I had lunch on the back porch today and watched a dove building her nest. With every beak full of straw, she stopped to perch on the fence across from me before she took it on to the nest. I finally got my sketching things and managed to draw her over several trips. After the Cardinal tragedy (though I'm happy to say they're still whizzing around the yard and seem to be mating again!), it's happy to see another nest being built. This one is quite high, so I'll have to just watch from a distance, but it's a joy. I've never watched birds the way I have this year. I feel like I'm turning into my grandmother, and it's really given me a lot of quiet happiness in the midst of the chaos.
I had a reptile kind of walk this morning. I got out early to beat both the heat and the holiday weekend crowds in the park, and I had the forest beautifully to myself. I had done a short walk with Mr. Darcy (who struggles with an arthritic hip these days) and then gone back out with my smaller sketchbook. I'm so glad I did. I found a turtle in the middle of the path, and he very obligingly hung around and let me sketch him. He didn't even pull into his shell.
Not five minutes later, I came across a pair of copperheads writhing together on the path. This time I took a photo but didn't stay in the vicinity long enough to sketch. I did the journal page looking at both my turtle sketch as well as reference photos for both.
These are the first snakes I've seen in ages, which is a little unusual for me. For several years now I've been a bit of a magnet for them, enough that the forester has joked about having the copperhead researcher (a professor at a local college) follow me around so she can find them more easily. I was beginning to feel like I might speak parseltongue without knowing it, though truthfully, a port key or apparition would be much my preferred form of Harry Potter magic. Today made up for the gap, however, since I saw two at once for the first time.
I’ve been slow on my journal this week since I’ve gotten back moving on prints, though truthfully, I’ve been slow on a lot of things. I’ve been spending a lot of time in my favorite reading chair with Wilkie Collins. I did at least draw the view. This is another corner I reworked recently in my push to get the house how I want to live in it. I found the little square stained glass lamp at a garage sale. It’s not fine, but it matches the wall well and cheers up to top of the cabinet. Hanging next to it is a Hatch Show Print I had bought years ago and never gotten around to framing. I love it, and it’s great to have it up on the wall. Less clearly visible to the left, on the oven with magnets, are a drawing from a friend for my birthday (which itself needs framing, but it came after my big order of frames and binge of work in that direction) and several show cards that inspire me and make me happy.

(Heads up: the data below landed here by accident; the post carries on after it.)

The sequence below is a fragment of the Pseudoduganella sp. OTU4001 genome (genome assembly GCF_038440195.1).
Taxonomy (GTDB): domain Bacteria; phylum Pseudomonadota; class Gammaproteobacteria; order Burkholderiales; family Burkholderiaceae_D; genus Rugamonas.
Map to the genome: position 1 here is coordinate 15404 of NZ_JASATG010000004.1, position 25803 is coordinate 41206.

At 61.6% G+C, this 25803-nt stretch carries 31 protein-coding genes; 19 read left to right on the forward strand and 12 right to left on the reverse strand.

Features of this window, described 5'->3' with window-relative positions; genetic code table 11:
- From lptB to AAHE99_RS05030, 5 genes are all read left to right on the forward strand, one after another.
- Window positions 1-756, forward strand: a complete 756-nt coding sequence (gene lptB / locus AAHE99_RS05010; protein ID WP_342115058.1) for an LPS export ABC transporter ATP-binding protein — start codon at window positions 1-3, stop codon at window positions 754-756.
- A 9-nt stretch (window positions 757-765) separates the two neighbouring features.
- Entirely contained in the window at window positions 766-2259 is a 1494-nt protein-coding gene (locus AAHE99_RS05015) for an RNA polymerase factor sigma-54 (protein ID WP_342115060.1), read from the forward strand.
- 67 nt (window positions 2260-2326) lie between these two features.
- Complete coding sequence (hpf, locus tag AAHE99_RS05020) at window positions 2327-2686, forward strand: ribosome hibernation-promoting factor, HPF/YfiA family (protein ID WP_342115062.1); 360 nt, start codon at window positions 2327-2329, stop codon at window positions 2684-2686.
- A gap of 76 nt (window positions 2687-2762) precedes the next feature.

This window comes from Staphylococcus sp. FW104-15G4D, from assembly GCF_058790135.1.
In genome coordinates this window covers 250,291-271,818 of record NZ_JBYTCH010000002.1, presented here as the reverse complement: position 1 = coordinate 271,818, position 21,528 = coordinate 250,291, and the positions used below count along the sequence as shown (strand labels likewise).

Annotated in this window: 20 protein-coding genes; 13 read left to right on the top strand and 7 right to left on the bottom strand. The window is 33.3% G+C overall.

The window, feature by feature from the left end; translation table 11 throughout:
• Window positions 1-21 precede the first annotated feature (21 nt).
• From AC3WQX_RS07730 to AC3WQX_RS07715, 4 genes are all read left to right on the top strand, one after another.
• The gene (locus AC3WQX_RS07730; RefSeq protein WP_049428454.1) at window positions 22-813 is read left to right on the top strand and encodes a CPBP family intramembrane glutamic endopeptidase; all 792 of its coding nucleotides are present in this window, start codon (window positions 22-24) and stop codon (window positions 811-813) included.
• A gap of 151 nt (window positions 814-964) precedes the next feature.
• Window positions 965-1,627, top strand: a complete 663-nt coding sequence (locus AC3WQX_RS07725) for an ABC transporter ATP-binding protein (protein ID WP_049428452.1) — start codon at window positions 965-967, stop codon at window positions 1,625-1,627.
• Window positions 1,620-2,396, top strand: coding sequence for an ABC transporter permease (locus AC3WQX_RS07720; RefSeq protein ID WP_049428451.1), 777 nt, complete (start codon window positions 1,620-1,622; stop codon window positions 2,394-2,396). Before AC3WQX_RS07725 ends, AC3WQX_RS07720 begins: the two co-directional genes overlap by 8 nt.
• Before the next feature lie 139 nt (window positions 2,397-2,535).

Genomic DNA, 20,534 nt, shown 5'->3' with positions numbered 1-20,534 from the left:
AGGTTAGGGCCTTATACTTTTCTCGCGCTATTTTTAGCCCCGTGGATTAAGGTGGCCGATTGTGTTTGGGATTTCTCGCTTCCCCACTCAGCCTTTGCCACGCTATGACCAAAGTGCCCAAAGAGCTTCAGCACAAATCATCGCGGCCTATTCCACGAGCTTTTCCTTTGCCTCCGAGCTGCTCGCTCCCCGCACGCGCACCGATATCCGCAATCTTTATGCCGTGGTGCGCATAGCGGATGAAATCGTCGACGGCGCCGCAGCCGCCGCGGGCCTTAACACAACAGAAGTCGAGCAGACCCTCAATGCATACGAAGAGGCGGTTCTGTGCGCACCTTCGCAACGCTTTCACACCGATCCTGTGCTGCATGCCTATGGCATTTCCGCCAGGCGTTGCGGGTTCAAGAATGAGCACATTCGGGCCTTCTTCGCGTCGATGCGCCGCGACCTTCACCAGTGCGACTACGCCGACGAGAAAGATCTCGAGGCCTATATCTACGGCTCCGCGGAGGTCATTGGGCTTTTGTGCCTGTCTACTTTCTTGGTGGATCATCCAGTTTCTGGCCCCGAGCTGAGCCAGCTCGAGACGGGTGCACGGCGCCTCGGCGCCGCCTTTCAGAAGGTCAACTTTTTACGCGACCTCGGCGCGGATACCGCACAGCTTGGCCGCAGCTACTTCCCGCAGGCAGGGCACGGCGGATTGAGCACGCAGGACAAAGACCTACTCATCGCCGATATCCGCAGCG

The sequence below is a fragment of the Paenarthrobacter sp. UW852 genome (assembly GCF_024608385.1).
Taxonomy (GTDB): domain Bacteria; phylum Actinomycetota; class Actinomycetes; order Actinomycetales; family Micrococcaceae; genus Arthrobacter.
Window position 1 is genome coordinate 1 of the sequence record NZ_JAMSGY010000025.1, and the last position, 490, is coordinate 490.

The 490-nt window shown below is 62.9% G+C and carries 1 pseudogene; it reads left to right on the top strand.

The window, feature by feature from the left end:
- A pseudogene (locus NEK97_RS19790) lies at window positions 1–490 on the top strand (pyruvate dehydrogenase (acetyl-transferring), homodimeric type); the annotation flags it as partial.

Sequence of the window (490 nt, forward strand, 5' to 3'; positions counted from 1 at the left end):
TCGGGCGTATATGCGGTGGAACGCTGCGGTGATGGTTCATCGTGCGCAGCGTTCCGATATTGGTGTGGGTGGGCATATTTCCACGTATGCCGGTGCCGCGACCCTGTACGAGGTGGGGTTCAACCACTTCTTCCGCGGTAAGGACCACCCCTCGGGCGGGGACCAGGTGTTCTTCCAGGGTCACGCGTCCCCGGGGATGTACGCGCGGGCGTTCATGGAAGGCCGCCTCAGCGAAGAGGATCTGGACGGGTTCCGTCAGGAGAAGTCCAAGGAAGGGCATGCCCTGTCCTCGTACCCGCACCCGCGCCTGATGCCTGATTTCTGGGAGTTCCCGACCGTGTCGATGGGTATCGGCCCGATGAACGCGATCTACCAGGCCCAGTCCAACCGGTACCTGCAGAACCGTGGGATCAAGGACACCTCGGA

I’m trying to talk myself into more journal sketches again. I’m having a hard time finding the balance between cutting myself some slack and being even partially accountable for getting some work done. Today I carved after lunch and finally got this posted, so now I’m going to read a little more Woman in White.
I feel like most of us are having these most weeks. This week has been especially so for me. I had a lovely mother's day visit on the patio with my folks, from a safe distance. Then the baby Cardinals finally hatched. And then they died overnight in the nest, I think from cold. It affected me in an outsized way, although I imagine some of that is just the grief and stress of these times also showing up, and it's not bad to push a little of that out occasionally. Plus Mr. Darcy came over and gave me big sloppy kisses to make me feel better.
I found that I needed to physically turn the page on this page of my sketchbook, so I drew my dinner last night. I've never cooked beets before. Thanks to Mark Bittman's How to Cook Everything (which I think is going to be key for my CSA journey), it was super easy, and I've had a couple of truly lovely beet salads with goat cheese and slightly candied walnuts.